The fan voting for the All-Star Game has closed, hopefully with George Springer of the Houston Astros as one of the starting outfielders for the American League team. He went into the final day of voting in third place among AL outfielders, behind Aaron Judge and the great Mike Trout, who's still hurt. And there is no intent here, none, to disparage those behind him in the AL vote, starting with Michael Brantley, who was running fourth. But if there is one thing we know for sure about the game at Marlins Park in Miami on July 11, it is that Springer should get the chance to lead off with a home run, the way he has already done nine times this season. We'll find out during Sunday's Selection Show.

Judge is a wonderful home run story in baseball's home run season. Big story, all ways, big as Aaron Judge is, as he keeps hitting balls that try to bust a hole in the ozone. Cody Bellinger of the Dodgers is right behind Judge. But, come on, there is no better home run story right now than Springer, who has hit 24 homers, same as Bellinger has. The nine he has hit to lead off games? It is already a record, because nobody has ever done anything like this before July.

The Astros have Jose Altuve, a huge talent at second base for them, even at 5-foot-6. Over to Altuve's right, they have Carlos Correa. So sometimes it was easy to overlook Springer, out of New Britain, Conn., and the University of Connecticut, too easy to forget what he did when he first hit the big leagues in 2014, hitting 20 home runs in 78 games.

Now, though, he is as close as he is to getting a start in the All-Star Game. And by the way? All credit to the fans who have voted for him already; who clearly are paying attention; who understand what an amazing season Springer is having and what an amazing summer he is likely to have on the best team in baseball. This is a fact of 2017 in baseball even as we have spent so much time talking about the balls Judge has hit out of the park for the Yankees and where he has hit them, and the way he keeps hitting them.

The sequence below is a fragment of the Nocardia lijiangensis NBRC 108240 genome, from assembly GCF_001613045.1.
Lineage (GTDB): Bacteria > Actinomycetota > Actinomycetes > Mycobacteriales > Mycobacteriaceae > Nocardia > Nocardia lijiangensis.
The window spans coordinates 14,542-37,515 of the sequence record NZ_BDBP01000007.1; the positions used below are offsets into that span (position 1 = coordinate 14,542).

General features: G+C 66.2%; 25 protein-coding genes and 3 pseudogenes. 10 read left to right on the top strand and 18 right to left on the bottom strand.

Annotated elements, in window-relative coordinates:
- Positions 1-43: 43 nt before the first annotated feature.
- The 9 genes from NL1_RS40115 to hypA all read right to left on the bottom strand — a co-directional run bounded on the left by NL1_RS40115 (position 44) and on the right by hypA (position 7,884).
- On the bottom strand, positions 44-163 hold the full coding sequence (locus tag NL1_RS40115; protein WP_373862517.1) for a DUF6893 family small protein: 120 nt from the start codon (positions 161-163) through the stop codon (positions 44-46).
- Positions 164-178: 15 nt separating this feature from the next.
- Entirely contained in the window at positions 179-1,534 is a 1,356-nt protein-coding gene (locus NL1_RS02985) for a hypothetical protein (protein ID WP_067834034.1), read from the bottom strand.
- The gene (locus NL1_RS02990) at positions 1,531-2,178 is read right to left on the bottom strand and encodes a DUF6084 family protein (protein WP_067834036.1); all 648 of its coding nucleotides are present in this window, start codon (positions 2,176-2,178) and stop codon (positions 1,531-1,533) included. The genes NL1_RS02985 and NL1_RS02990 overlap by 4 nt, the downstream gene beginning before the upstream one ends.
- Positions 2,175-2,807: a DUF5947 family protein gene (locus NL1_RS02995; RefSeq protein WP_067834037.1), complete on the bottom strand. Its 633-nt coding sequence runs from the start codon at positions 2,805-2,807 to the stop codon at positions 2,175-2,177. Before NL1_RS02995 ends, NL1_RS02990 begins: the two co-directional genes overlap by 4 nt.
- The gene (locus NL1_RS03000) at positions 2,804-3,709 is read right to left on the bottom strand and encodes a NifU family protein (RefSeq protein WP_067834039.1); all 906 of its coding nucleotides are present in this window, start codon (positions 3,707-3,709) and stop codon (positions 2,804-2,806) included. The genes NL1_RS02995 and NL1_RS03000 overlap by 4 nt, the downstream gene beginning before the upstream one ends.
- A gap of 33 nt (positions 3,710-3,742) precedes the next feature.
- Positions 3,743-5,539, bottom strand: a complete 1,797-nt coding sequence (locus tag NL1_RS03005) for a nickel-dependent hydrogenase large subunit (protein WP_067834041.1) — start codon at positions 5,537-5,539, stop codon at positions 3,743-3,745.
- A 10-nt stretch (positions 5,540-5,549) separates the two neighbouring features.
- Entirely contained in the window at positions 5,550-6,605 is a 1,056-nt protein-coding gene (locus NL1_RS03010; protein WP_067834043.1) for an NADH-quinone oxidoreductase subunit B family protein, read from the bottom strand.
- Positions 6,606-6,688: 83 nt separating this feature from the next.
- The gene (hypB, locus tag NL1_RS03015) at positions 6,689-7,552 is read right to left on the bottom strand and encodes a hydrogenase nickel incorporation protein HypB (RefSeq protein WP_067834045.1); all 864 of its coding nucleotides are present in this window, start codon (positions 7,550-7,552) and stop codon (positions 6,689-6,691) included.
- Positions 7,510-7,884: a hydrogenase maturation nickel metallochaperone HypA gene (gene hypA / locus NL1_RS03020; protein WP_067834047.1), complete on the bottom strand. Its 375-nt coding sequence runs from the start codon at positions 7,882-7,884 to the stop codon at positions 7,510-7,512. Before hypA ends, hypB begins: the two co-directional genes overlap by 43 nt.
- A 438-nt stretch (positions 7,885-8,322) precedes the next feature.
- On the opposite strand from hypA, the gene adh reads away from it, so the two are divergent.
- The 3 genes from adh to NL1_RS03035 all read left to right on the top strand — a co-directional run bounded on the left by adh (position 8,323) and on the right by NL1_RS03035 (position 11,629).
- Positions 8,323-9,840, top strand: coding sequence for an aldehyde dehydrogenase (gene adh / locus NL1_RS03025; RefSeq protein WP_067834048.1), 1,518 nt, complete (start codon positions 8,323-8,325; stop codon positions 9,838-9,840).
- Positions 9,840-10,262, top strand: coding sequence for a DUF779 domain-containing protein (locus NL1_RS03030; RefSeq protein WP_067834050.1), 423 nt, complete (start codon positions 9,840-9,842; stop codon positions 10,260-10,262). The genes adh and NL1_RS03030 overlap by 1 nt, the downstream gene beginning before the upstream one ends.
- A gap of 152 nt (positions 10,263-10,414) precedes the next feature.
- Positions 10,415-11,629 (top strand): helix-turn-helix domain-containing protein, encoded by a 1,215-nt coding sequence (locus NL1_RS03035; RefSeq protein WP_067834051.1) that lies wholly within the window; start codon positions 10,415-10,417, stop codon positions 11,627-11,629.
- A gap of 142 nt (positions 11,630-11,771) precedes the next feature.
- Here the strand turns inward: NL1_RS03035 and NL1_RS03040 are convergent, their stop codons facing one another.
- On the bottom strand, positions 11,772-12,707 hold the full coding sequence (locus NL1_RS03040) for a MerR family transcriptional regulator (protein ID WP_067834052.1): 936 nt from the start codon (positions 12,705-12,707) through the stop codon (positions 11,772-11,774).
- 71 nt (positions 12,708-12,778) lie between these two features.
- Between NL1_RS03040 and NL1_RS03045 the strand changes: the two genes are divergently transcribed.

Judge has been something to see so far. But so has George Springer, who is one of the players in the process of redefining what the leadoff position looks like in his sport. On top of everything else he is, at just 27, already one of the solid and wonderful citizens of the game, one who has invested himself in helping kids; maybe he remembers vividly what it was like to once be a kid with a speech impediment.

Three years ago, after he first hit the big leagues, he talked about overcoming his stutter in a story written by Jonathan Mayo for MLB.com:

"My mom and dad always say, 'Slow down before you talk.' That would help me. I'd get excited, it'd get bad. I've always been told since I was a kid, 'Slow yourself down, think before you talk. Slow your train of thought down, your speech down, and just talk.'

"I learned to pause. It might not even be noticeable to the person I'm talking to, but to me it seems like an eternity. If I'm feeling I'm going to stutter over a word, [I pause]. It helped me say what I wanted to say, but in a totally different way. When there are times I feel like I'm going to do it, instead of saying it, I'll switch the word in my own head. Then it will come out fine."